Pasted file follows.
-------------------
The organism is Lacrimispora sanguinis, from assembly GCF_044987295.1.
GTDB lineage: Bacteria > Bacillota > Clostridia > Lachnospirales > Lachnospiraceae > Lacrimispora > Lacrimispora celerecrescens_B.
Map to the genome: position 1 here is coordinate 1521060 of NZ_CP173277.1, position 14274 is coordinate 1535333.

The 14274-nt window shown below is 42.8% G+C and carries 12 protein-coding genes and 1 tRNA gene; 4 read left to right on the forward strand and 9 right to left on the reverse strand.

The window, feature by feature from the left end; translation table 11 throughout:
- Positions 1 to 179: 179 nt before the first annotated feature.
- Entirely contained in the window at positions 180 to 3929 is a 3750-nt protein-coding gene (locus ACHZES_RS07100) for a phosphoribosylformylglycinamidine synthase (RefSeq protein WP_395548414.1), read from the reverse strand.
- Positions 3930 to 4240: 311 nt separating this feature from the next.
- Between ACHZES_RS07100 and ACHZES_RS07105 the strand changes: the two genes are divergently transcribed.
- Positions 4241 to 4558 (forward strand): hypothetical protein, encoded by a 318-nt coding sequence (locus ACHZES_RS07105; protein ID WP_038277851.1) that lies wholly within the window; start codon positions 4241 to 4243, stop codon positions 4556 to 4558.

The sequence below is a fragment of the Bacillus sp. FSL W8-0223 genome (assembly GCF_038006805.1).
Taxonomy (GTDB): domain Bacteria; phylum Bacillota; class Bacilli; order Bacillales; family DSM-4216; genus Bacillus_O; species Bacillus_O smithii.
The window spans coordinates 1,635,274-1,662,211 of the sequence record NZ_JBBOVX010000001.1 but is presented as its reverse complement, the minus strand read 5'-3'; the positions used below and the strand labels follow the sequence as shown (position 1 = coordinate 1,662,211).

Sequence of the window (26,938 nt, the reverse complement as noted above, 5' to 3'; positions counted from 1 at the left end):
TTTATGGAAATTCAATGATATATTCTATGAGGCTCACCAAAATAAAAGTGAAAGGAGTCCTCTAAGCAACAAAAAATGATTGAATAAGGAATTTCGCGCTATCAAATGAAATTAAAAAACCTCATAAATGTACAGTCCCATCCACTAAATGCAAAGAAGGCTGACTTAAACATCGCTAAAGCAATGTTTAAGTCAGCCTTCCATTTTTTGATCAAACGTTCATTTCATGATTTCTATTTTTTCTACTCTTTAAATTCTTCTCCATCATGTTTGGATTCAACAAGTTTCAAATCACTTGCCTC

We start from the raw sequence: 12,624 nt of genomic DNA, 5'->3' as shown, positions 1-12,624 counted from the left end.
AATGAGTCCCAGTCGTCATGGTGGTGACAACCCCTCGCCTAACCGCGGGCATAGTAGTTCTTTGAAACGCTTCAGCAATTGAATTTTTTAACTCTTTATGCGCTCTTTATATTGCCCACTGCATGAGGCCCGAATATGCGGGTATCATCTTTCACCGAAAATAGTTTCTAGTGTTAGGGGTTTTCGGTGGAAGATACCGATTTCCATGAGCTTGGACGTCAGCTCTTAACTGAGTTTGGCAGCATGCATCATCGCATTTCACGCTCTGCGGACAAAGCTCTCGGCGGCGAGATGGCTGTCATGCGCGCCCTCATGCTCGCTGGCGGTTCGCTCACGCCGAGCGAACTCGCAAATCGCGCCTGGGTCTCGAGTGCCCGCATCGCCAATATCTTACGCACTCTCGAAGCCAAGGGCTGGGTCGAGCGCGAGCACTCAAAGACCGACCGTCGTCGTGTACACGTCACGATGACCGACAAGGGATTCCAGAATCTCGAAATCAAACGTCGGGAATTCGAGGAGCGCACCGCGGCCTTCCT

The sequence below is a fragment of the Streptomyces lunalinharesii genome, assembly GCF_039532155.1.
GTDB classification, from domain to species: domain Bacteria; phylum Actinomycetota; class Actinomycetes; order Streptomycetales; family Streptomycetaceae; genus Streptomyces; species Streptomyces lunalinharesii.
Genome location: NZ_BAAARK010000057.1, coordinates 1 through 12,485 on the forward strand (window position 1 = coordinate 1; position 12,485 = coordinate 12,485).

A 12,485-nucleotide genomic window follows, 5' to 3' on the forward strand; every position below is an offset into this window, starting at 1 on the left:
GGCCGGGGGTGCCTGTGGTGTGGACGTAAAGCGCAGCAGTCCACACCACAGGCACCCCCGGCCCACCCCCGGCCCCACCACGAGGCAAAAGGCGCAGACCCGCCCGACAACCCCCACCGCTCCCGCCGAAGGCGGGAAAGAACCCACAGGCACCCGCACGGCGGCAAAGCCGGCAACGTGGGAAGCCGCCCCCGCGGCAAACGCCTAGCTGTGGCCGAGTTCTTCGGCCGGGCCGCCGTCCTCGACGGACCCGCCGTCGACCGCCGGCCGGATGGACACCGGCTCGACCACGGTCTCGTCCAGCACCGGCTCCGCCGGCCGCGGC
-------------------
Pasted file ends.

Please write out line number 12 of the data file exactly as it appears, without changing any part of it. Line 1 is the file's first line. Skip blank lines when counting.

Taxonomy (GTDB): domain Bacteria; phylum Bacillota; class Bacilli; order Bacillales; family DSM-4216; genus Bacillus_O; species Bacillus_O smithii.